On Bayern’s defensive predicament

Bayern’s defensive problems have been a talking point for several seasons now and despite an undoubted improvement under Jupp Heynckes this season, problems persist. A closer look reveals that Bayern tend to struggle, defensively speaking, against the same type of opponents and encounter similar issues at the back.  When those problems become a trend a certain predicament arises that may very well threaten Bayern’s big ambitions this season.  Fanatic contribute and sports writer Sherif Morris explores Bayern’s problems in the back, what is behind them and what may needs to be done to rectify them.

In wake of Bayern’s loss to Borussia Mönchengladbach, one must ponder the
inevitability of a loss many pundits would have predicted long before the tie was played out. In Lucien Favre’s Gladbach you have a team which has typified the kind of defensively organized and counter attacking football Bayern have struggled with over the years. A combination of Hanke, Arango, Hermann and young German starlet Marco Reus have been integral to transforming Gladbach from a mediocre Bundesliga outfit to a top tier attacking squad and against Bayern, you never would have guessed which team barely escaped relegation only six months back.

Badstuber and Van Buyten have been Heynckes's first choice CB pairing this season.

To meet this metamorphosed attacking triplet was a Bayern Munich back four which
have looked increasingly incapable of dealing with faster attacking play. The two central defenders: Daniel Van Buyten and Holger Badstuber are, in almost every sense of the
word, not the kind of center-backs you’d want facing the pace and movement of Reus and Herrmann. To begin with, Daniel Van Buyten is a slow, slumbering giant who is adept at dealing with aerial threats, yet – in a typically maladroit fashion, was unable to deal with the speed and intelligence of a Borussia counterattack, he was far too slow.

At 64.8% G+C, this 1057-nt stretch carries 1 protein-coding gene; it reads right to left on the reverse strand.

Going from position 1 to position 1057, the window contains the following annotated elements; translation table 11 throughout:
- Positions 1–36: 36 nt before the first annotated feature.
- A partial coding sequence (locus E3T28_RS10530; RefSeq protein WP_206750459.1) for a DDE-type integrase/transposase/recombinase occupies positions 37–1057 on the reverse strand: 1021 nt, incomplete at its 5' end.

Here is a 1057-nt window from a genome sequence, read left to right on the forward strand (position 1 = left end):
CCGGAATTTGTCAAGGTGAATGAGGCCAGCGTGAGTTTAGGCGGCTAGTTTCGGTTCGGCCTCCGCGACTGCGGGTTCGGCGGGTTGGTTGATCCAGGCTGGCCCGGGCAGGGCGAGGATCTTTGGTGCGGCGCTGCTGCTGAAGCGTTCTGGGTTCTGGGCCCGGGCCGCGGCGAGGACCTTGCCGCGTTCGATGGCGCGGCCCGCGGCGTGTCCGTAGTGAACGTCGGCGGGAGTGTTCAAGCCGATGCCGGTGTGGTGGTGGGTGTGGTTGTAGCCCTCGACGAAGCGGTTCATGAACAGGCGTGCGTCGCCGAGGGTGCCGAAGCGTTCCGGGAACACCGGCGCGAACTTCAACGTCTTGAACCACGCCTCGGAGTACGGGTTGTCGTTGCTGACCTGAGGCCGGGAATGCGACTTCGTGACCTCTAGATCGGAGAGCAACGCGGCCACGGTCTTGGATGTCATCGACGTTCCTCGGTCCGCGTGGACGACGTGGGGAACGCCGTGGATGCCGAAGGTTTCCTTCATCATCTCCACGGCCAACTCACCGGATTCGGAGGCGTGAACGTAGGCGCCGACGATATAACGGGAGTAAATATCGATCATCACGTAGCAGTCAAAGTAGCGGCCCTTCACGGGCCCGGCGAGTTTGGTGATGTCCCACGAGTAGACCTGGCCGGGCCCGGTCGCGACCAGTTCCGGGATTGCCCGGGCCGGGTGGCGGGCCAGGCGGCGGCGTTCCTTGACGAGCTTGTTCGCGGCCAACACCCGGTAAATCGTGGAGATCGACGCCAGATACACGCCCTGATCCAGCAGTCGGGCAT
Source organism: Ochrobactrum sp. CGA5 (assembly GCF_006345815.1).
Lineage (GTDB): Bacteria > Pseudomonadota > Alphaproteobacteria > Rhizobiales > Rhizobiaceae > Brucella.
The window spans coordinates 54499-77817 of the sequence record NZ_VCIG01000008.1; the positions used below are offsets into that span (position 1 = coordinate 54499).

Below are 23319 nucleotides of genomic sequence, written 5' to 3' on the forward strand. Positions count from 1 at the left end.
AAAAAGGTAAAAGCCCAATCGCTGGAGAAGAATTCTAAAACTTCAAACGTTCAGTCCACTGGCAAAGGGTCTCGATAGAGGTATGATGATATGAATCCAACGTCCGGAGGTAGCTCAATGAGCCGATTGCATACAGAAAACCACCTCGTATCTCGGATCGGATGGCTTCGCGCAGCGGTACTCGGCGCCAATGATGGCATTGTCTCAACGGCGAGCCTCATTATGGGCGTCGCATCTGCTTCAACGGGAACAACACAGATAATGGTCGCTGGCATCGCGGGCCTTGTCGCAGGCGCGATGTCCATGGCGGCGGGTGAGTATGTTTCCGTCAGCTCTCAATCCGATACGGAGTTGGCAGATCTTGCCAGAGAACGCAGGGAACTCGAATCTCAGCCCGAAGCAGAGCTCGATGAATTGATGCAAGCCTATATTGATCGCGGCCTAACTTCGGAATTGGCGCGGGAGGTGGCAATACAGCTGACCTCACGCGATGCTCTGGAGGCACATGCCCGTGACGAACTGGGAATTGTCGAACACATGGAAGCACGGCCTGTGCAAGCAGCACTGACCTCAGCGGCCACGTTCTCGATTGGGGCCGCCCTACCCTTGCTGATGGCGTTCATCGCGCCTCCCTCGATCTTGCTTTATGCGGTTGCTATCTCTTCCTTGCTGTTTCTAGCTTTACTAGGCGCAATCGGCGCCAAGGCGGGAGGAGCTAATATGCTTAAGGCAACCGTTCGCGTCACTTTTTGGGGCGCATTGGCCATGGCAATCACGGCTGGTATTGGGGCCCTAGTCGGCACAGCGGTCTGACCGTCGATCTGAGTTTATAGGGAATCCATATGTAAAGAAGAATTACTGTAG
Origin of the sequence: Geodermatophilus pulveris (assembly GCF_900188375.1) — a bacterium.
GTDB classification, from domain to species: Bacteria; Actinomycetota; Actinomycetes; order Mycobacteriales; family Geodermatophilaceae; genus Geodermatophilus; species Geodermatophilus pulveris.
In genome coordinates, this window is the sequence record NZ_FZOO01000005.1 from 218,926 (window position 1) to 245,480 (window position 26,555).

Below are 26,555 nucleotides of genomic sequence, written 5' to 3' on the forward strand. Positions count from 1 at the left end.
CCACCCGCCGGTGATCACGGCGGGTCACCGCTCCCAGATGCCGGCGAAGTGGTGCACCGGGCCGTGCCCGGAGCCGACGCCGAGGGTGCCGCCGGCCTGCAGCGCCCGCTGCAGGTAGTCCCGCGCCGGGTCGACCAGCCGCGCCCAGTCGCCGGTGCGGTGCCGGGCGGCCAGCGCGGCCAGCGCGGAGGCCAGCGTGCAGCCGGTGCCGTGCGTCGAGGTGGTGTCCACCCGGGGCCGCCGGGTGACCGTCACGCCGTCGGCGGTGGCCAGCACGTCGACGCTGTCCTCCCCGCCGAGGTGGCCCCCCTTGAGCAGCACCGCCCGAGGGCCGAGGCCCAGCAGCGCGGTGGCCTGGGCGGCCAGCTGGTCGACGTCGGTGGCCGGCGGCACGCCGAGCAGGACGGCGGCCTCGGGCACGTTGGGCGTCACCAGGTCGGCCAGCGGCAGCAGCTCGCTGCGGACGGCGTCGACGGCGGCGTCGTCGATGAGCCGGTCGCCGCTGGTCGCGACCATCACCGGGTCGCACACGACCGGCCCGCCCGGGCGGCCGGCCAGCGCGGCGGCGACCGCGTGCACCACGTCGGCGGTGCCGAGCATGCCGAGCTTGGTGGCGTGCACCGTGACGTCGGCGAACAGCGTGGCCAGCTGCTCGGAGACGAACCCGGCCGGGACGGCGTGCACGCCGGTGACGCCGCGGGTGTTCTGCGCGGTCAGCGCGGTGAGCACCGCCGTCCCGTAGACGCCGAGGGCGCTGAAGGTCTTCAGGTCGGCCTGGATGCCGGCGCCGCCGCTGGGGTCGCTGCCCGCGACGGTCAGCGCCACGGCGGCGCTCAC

Holger Badstuber on the other hand, has enjoyed a magnificent start to this season.
Although not as ungraceful as Daniel Van Buyten, he is hardly aided by the fact that
much like his partner, he too is not the speediest of defenders. Despite being an
intelligent, powerful defender who has demonstrated his abilities at the highest level,
Badstuber needs someone to complement his playing style and make up for is lack of
pace. At the beginning of the season, Boateng looked like the man to do so, and it
appeared as though the young German was signed for that very reason. He is by all
means an athletic, strong and very capable defender and for much of the first half of the
season looked like the long term solution to Bayern’s defensive woes.

Boateng and Badstuber had clicked, rather convincingly and helped guide Bayern to the
top of the table, with numerous clean sheets in the process, eight consecutive matches without a goal conceded in fact. They were a defensive pair in the making as each individual could count on the other for cover, and given their eagerness to prove themselves at the highest level – always appeared focused. Additionally, Badstuber reclaimed his position in the starting 11 with both Germany’s biggest club as well as the National Team.

Boateng has been sharing RB duties with Rafinha, to the detriment of Bayern's defensive stability.

However, with Daniel Van Buyten at center back, things have never appeared too stable.  This is of course accentuated by the misfortune that was Schweinsteiger’s
injury. Without their world class midfielder, the back four appear ever more penetrable
and unconvincing in a myriad of ways. Van Buyten might be a talented defender in his own right, but as previously mentioned, is not athletic enough to cope with the fastest players in the league or in Europe. Badstuber might be, next to Hummels, Germany’s best defender – but he is a shadow of himself when paired with a player who simply doesn’t know how to adapt to a fast paced game.